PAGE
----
Democrats are trying to the keep the U.S. Chamber of Commerce out of the midterm elections, according to its president, Tom Donohue.
Donohue told a National Press Club luncheon Friday that the party's legislative response to the Citizens United case is aimed at "keeping the Chamber out of the midterm elections."
"That's not going to happen," he added.
In the ruling, the Supreme Court lifted political spending restrictions on corporations, trade associations and nonprofit groups.
One aspect of the Democrats' legislation would require the disclosure of major donors. And, for the first time, that would require groups like the Chamber to identify the companies that fund its political-related spending.
The proposal is sponsored by Rep. Chris Van Hollen (D-Md.), the head of the Democratic Congressional Campaign Committee, and Sen. Chuck SchumerCharles SchumerPriebus: I believe the government will stay open So what if banks push fancy cards? Give consumers the steak they want Ted Cruz: Warren could beat Trump in 2020 MORE (D-N.Y.), the former head of the Democratic Senatorial Campaign Committee.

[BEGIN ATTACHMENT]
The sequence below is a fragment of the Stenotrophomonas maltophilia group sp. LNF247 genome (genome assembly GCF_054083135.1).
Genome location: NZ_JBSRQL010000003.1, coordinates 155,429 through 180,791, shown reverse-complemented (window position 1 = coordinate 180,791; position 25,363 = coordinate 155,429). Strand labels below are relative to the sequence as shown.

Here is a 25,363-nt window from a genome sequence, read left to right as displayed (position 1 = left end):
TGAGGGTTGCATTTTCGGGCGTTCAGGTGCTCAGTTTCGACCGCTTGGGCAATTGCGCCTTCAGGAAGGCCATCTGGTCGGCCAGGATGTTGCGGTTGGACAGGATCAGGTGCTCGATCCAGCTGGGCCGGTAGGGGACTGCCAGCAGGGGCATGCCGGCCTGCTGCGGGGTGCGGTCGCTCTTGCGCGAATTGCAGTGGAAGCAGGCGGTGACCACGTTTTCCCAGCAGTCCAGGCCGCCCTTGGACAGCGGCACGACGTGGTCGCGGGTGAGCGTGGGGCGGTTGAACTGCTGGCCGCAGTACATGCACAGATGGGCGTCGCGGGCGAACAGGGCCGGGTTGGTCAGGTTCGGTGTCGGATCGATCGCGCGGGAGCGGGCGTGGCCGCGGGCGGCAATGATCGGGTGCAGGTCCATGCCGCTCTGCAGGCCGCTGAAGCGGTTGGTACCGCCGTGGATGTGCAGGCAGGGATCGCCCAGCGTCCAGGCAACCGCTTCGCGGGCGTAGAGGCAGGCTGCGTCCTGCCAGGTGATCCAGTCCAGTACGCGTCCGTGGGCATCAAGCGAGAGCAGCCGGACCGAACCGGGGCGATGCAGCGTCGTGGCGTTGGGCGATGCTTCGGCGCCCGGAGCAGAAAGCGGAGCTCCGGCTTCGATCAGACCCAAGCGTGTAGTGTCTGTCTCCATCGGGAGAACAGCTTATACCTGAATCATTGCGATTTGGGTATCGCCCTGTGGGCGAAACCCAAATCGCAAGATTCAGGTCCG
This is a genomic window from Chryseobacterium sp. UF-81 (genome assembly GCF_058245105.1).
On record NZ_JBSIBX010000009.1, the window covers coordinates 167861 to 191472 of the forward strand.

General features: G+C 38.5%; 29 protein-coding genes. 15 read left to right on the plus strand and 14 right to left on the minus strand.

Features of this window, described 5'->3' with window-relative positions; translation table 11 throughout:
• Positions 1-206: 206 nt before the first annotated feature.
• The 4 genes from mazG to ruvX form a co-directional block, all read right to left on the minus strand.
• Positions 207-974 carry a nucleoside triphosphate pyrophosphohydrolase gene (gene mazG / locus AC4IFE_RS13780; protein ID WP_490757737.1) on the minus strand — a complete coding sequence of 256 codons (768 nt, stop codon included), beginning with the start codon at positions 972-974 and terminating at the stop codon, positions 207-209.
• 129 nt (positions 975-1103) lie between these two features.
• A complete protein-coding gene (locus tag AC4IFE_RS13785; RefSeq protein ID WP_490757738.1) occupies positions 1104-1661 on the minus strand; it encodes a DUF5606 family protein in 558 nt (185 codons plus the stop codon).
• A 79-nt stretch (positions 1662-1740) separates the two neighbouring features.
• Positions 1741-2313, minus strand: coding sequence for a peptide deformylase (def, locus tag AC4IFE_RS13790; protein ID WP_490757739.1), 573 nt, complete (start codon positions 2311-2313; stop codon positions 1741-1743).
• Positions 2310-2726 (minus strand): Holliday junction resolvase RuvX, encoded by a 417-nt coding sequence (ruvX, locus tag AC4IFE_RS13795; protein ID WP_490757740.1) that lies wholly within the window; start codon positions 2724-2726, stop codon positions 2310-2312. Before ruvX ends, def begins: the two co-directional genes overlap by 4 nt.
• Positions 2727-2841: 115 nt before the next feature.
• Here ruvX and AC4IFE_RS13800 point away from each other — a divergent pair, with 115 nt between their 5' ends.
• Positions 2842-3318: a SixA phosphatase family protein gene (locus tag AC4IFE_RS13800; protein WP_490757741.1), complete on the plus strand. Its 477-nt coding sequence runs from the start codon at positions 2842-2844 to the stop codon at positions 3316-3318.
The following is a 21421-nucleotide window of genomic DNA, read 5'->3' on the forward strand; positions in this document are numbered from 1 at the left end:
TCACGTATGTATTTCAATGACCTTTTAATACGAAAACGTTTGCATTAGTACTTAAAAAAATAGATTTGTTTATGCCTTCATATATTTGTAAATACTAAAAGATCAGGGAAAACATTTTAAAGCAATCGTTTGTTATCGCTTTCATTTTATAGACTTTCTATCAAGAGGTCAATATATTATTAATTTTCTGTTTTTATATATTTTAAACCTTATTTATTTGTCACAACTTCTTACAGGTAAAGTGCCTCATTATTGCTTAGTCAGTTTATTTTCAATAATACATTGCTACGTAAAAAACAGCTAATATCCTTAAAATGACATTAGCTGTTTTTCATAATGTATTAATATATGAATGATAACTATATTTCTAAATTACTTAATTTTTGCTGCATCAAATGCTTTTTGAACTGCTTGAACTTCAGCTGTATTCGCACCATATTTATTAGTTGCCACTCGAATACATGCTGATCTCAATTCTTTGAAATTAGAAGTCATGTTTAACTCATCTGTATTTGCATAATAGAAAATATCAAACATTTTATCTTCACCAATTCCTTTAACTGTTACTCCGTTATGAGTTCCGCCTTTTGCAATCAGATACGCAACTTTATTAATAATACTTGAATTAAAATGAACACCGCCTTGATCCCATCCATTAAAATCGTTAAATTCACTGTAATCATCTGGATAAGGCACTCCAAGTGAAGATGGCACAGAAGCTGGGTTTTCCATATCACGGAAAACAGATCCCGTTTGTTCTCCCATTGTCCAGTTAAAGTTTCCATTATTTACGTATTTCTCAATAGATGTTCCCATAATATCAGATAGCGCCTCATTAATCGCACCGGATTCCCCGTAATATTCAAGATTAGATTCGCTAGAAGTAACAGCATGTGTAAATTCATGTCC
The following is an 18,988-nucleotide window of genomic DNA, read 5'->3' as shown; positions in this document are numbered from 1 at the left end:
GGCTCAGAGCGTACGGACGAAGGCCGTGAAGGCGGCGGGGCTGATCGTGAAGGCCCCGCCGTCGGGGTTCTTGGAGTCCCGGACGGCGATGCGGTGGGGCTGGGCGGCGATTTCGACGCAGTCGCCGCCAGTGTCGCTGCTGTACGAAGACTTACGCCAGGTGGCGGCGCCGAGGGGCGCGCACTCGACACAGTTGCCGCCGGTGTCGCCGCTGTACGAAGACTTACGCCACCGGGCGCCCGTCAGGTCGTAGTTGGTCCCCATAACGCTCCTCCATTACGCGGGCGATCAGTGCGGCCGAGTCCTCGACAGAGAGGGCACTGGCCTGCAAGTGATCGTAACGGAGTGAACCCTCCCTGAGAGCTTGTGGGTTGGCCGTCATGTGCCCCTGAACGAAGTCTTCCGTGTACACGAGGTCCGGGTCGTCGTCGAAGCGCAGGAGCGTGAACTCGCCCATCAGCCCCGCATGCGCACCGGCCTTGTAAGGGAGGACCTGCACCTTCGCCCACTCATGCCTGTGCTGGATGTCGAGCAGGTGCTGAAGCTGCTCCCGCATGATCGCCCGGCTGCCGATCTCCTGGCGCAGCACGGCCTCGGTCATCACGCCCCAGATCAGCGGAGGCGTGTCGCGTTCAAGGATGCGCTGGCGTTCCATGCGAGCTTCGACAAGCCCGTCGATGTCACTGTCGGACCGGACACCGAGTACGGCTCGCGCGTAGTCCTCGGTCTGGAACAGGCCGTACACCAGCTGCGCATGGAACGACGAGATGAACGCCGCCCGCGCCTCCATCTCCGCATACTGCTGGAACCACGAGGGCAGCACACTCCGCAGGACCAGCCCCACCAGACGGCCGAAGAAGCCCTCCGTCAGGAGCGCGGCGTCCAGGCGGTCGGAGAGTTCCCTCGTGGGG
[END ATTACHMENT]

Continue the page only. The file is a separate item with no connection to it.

"It's so patently political," Donohue said. "It ought to be embarrassing."
Democrats have said their goal is to get the bill passed in time to affect the 2010 midterms.
Democracy 21 President Fred Wertheimer refuted the Chamber's assertion the bill is partisan.
"We consider Representative Chris Van Hollen to be the leader of campaign finance reform and other government integrity reform efforts in the House of Representatives," he said in a statement. "This is not partisan legislation and it provides precisely the kind of comprehensive and timely campaign finance disclosure requirements that Republicans and Democrats both have called for and supported over the years."
"The legislation is fair and equitable and it is not partisan. It does not favor Democrats or Republicans and it treats corporations, labor unions, trade associations and advocacy groups alike," Wertheimer said.
-- This post was updated at 4:50 p.m.